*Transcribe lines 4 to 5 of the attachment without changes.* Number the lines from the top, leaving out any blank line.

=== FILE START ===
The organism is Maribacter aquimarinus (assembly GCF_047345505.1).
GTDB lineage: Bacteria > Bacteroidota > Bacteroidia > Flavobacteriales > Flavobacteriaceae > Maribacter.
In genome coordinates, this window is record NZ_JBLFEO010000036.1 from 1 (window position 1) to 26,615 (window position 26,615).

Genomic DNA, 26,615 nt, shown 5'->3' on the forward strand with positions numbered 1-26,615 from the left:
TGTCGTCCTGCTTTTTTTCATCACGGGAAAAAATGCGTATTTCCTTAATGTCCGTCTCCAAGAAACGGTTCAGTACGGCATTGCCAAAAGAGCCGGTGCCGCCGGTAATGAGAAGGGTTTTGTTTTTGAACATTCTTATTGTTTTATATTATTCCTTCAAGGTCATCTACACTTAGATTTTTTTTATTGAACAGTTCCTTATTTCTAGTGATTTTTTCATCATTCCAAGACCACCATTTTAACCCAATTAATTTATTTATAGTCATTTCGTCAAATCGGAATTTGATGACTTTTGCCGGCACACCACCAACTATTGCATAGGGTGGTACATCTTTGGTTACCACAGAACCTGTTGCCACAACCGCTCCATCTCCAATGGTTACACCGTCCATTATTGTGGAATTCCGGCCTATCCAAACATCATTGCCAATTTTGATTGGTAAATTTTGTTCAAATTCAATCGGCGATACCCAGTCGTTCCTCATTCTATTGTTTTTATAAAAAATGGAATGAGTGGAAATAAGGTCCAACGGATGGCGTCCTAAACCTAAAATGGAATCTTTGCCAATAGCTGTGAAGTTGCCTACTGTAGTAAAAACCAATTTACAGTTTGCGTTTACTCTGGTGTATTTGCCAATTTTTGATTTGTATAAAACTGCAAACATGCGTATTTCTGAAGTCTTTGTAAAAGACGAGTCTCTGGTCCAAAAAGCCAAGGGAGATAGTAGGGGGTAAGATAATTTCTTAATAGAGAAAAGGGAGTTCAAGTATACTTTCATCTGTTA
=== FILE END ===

Genomic DNA, 26,615 nt, shown 5'->3' on the forward strand with positions numbered 1-26,615 from the left:
TGTCGTCCTGCTTTTTTTCATCACGGGAAAAAATGCGTATTTCCTTAATGTCCGTCTCCAAGAAACGGTTCAGTACGGCATTGCCAAAAGAGCCGGTGCCGCCGGTAATGAGAAGGGTTTTGTTTTTGAACATTCTTATTGTTTTATATTATTCCTTCAAGGTCATCTACACTTAGATTTTTTTTATTGAACAGTTCCTTATTTCTAGTGATTTTTTCATCATTCCAAGACCACCATTTTAACCCAATTAATTTATTTATAGTCATTTCGTCAAATCGGAATTTGATGACTTTTGCCGGCACACCACCAACTATTGCATAGGGTGGTACATCTTTGGTTACCACAGAACCTGTTGCCACAACCGCTCCATCTCCAATGGTTACACCGTCCATTATTGTGGAATTCCGGCCTATCCAAACATCATTGCCAATTTTGATTGGTAAATTTTGTTCAAATTCAATCGGCGATACCCAGTCGTTCCTCATTCTATTGTTTTTATAAAAAATGGAATGAGTGGAAATAAGGTCCAACGGATGGCGTCCTAAACCTAAAATGGAATCTTTGCCAATAGCTGTGAAGTTGCCTACTGTAGTAAAAACCAATTTACAGTTTGCGTTTACTCTGGTGTATTTGCCAATTTTTGATTTGTATAAAACTGCAAACATGCGTATTTCTGAAGTCTTTGTAAAAGACGAGTCTCTGGTCCAAAAAGCCAAGGGAGATAGTAGGGGGTAAGATAATTTCTTAATAGAGAAAAGGGAGTTCAAGTATACTTTCATCTGTTA